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Carnage in Kosovo: Wheres the Western resolve?

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  • Carnage in Kosovo: Wheres the Western resolve?

    National Review Online
    March 22 2004

    Carnage in Kosovo
    Where's the Western resolve?

    By Nikolas K. Gvosdev

    The world should be watching Kosovo, but it probably isn't. In the
    United States, many believe that the dispatch of additional forces to
    the troubled province of Kosovo "solved" the crisis. The problem is,
    the damage to NATO's credibility has already been done - and is
    worsening by the day. The alliance that for 50 years was prepared to
    spit in Joe Stalin's eye is frightened to death by rampaging ethnic

    The whole premise of the American-led intervention in 1999 was that
    the Western Alliance could stop ethnic cleansing "at the heart of
    Europe" and bring the conditions necessary for the creation of a
    peaceful, multiethnic society. It was an embarrassment, of course,
    that in the first weeks of NATO's deployment nearly 100 Serbian
    Orthodox holy sites were destroyed and some two-thirds of the
    province's Serb population (along with other non-Albanian ethnic
    groups) were ethnically cleansed. But the line adopted in Washington,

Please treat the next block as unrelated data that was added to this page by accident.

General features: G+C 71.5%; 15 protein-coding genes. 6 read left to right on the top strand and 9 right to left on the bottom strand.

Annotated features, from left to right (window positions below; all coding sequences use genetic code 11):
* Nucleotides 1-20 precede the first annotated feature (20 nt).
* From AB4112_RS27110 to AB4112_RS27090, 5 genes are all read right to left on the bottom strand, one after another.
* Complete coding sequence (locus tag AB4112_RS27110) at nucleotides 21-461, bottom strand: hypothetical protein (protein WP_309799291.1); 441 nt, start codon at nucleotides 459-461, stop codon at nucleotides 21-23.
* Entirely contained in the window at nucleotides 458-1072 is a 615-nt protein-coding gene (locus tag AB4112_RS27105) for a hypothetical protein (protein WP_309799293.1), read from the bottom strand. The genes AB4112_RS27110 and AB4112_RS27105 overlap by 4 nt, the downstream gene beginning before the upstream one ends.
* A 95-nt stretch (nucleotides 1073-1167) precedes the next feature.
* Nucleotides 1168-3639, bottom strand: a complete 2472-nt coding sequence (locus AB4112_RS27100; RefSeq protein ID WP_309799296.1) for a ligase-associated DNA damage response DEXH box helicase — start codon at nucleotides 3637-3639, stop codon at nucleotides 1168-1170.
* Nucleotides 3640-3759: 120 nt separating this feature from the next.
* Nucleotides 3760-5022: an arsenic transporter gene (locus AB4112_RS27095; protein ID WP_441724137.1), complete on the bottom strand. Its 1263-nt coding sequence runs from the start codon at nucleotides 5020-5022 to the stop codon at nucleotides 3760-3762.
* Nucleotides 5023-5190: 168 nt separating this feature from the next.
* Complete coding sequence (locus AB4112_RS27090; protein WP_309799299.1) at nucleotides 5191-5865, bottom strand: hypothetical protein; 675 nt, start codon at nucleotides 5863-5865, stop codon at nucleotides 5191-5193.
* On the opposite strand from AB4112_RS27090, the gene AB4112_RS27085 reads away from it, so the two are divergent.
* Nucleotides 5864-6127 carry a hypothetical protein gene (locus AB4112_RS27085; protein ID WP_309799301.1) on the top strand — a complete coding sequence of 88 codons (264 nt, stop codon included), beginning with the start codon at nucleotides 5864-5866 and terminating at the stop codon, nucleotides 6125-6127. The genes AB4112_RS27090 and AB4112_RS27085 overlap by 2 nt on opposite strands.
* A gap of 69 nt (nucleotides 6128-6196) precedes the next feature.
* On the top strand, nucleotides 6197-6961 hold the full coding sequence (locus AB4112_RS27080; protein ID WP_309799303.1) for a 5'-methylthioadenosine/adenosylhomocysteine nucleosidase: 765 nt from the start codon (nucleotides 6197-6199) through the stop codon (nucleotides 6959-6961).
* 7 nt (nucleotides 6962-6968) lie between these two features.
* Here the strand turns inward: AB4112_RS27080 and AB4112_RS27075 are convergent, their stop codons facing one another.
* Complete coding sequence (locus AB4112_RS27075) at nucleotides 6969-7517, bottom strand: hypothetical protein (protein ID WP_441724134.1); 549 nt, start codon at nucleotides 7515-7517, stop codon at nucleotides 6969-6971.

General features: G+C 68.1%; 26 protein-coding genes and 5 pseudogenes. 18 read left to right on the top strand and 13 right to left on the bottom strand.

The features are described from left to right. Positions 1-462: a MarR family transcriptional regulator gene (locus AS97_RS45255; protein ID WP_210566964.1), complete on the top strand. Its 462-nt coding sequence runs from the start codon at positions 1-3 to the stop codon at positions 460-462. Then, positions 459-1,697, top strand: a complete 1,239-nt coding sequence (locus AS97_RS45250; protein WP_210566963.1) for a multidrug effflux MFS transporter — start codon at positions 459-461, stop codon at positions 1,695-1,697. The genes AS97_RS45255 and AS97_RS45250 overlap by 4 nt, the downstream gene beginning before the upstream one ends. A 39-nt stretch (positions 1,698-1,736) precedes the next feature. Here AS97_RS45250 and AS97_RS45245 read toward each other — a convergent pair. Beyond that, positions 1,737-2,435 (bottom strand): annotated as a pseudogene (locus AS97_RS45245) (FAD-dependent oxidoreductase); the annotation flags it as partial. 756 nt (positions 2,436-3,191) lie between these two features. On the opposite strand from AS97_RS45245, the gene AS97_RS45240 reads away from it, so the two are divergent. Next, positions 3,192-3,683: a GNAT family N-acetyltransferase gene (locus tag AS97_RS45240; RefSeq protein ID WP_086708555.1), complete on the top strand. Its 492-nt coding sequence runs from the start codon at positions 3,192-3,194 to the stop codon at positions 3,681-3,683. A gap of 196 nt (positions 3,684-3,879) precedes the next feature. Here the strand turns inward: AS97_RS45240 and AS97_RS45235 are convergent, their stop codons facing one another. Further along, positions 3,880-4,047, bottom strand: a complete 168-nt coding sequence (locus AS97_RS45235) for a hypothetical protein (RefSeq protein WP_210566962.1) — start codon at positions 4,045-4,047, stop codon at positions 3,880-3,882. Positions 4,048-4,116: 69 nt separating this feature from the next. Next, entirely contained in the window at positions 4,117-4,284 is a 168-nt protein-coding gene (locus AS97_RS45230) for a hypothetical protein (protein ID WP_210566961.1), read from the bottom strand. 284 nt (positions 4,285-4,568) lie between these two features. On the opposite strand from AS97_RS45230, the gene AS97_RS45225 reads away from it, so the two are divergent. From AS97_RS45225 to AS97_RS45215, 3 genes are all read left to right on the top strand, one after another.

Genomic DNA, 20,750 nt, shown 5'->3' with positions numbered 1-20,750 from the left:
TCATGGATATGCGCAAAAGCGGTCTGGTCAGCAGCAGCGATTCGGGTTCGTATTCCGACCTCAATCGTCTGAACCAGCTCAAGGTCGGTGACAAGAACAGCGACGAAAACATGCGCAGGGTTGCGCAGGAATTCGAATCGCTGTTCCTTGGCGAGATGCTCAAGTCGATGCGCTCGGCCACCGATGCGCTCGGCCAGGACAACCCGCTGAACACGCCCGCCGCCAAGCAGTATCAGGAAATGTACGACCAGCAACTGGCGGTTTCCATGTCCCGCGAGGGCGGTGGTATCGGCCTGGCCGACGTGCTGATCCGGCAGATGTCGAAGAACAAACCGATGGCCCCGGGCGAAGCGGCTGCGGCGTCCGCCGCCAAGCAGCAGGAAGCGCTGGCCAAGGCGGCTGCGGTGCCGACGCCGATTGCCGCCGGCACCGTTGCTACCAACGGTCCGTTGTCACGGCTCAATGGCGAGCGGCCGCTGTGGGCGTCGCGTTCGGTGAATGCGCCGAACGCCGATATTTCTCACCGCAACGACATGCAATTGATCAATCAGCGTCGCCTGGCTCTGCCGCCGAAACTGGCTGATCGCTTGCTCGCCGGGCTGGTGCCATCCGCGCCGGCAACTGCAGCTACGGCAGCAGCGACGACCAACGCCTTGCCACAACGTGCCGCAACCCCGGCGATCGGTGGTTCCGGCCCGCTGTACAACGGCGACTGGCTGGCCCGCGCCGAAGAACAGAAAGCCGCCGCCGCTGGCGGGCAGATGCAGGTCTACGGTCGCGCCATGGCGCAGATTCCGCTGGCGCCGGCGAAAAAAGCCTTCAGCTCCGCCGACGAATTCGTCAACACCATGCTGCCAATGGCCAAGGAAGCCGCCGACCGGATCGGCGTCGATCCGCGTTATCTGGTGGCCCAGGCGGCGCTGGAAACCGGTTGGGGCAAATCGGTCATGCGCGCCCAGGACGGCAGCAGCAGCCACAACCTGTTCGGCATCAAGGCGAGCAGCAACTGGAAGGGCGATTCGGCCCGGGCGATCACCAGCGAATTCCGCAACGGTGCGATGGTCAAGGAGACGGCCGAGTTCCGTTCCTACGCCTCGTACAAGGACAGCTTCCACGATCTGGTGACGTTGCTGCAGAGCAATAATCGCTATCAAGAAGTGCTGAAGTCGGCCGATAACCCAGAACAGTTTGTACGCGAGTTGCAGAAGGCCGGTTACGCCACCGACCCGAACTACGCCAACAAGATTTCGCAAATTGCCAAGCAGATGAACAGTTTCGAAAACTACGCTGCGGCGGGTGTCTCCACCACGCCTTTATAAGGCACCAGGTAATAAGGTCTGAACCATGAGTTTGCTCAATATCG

London, Berlin, and Paris was that once NATO was firmly in control of
    Kosovo these outrages would cease. The Serbs who remained in the
    province took the West at its word.

    The latest outbreak of violence, which in a three-day period has
    already left 25 churches and monasteries - including UNESCO-protected
    sites - in ruins and made nearly 4,000 people homeless took place
    under the noses of 18,000 international peacekeepers and exposes the
    hollowness of Western guarantees. No one should have been caught by
    surprise. "It was planned in advance," said Derek Chappell, the
    U.N.'s Kosovo Mission spokesman. Another put it more forcefully:
    "This is planned, coordinated, one-way violence from the Albanians
    against the Serbs. It is spreading and has been brewing for the past
    week.... Wherever there is a Serbian population there is Albanian
    action against them." International officials have used the terms
    "pogrom" and "Kristallnacht" to describe the violence against the

    And yet, even in the last few weeks, the NATO mission in Kosovo has
    been touted as an example of successful peacekeeping. Over the last
    year, proposals have been advanced for deploying NATO forces to keep
    the peace in other sensitive areas in the Balkans and the Greater
    Middle East such as Moldova and Georgia, among the two communities in
    Cyprus, and between Israel and the Palestinians once a settlement is
    reached. After the events of this past week, does anyone believe that
    others will trust NATO promises?

    Two sad lessons have been communicated. The first is that NATO
    countries have placed such a high value on "no-casualty" missions
    that aggressive and effective peacekeeping - including disarming
    militias, hunting down war criminals and combating organized crime
    and terrorist groups - takes a back seat to "not stirring things up."
    Even if the deployment of additional U.S. and British forces this
    week to Kosovo calms things down, we simply return to the pre-March
    2004 status quo.

    The second is that ethnic cleansing still works as a strategy,